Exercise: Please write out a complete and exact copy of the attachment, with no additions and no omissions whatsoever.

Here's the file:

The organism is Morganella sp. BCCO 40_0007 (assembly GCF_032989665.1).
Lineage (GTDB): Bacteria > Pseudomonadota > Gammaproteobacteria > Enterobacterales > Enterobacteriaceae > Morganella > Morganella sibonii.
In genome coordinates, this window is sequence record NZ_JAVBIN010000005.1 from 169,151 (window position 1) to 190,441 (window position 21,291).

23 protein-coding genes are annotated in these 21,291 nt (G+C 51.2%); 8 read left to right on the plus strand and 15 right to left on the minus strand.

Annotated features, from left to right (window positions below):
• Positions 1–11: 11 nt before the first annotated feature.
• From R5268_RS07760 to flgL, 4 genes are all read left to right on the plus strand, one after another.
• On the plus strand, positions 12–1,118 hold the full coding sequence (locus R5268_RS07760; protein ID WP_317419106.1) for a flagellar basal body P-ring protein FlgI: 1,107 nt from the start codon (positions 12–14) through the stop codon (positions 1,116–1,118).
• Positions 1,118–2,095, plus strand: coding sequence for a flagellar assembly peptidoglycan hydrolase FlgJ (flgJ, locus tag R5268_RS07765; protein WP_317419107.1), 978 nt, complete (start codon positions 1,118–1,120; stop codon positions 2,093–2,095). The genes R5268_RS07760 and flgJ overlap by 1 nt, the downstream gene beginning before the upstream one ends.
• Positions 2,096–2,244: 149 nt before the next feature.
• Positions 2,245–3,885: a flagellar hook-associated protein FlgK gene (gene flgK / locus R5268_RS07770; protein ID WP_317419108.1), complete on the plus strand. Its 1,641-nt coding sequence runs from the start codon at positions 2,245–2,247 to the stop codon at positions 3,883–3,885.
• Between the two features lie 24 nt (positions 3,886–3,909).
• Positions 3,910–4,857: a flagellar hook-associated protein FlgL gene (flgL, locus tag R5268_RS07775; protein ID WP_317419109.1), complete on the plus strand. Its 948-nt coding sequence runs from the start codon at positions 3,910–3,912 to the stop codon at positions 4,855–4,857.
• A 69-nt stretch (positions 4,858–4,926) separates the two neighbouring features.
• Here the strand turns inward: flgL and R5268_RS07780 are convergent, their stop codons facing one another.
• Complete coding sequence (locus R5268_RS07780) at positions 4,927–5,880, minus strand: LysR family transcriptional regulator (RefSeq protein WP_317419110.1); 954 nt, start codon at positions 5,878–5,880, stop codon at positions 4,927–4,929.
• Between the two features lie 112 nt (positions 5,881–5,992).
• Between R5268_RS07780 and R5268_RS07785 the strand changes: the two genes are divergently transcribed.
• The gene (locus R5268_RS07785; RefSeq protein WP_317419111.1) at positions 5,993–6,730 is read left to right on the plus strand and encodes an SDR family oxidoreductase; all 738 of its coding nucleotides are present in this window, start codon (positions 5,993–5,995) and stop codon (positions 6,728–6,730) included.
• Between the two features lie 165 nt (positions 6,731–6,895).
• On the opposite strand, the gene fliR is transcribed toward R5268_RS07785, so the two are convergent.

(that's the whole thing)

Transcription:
The organism is Morganella sp. BCCO 40_0007 (assembly GCF_032989665.1).
Lineage (GTDB): Bacteria > Pseudomonadota > Gammaproteobacteria > Enterobacterales > Enterobacteriaceae > Morganella > Morganella sibonii.
In genome coordinates, this window is sequence record NZ_JAVBIN010000005.1 from 169,151 (window position 1) to 190,441 (window position 21,291).

23 protein-coding genes are annotated in these 21,291 nt (G+C 51.2%); 8 read left to right on the plus strand and 15 right to left on the minus strand.

Annotated features, from left to right (window positions below):
• Positions 1–11: 11 nt before the first annotated feature.
• From R5268_RS07760 to flgL, 4 genes are all read left to right on the plus strand, one after another.
• On the plus strand, positions 12–1,118 hold the full coding sequence (locus R5268_RS07760; protein ID WP_317419106.1) for a flagellar basal body P-ring protein FlgI: 1,107 nt from the start codon (positions 12–14) through the stop codon (positions 1,116–1,118).
• Positions 1,118–2,095, plus strand: coding sequence for a flagellar assembly peptidoglycan hydrolase FlgJ (flgJ, locus tag R5268_RS07765; protein WP_317419107.1), 978 nt, complete (start codon positions 1,118–1,120; stop codon positions 2,093–2,095). The genes R5268_RS07760 and flgJ overlap by 1 nt, the downstream gene beginning before the upstream one ends.
• Positions 2,096–2,244: 149 nt before the next feature.
• Positions 2,245–3,885: a flagellar hook-associated protein FlgK gene (gene flgK / locus R5268_RS07770; protein ID WP_317419108.1), complete on the plus strand. Its 1,641-nt coding sequence runs from the start codon at positions 2,245–2,247 to the stop codon at positions 3,883–3,885.
• Between the two features lie 24 nt (positions 3,886–3,909).
• Positions 3,910–4,857: a flagellar hook-associated protein FlgL gene (flgL, locus tag R5268_RS07775; protein ID WP_317419109.1), complete on the plus strand. Its 948-nt coding sequence runs from the start codon at positions 3,910–3,912 to the stop codon at positions 4,855–4,857.
• A 69-nt stretch (positions 4,858–4,926) separates the two neighbouring features.
• Here the strand turns inward: flgL and R5268_RS07780 are convergent, their stop codons facing one another.
• Complete coding sequence (locus R5268_RS07780) at positions 4,927–5,880, minus strand: LysR family transcriptional regulator (RefSeq protein WP_317419110.1); 954 nt, start codon at positions 5,878–5,880, stop codon at positions 4,927–4,929.
• Between the two features lie 112 nt (positions 5,881–5,992).
• Between R5268_RS07780 and R5268_RS07785 the strand changes: the two genes are divergently transcribed.
• The gene (locus R5268_RS07785; RefSeq protein WP_317419111.1) at positions 5,993–6,730 is read left to right on the plus strand and encodes an SDR family oxidoreductase; all 738 of its coding nucleotides are present in this window, start codon (positions 5,993–5,995) and stop codon (positions 6,728–6,730) included.
• Between the two features lie 165 nt (positions 6,731–6,895).
• On the opposite strand, the gene fliR is transcribed toward R5268_RS07785, so the two are convergent.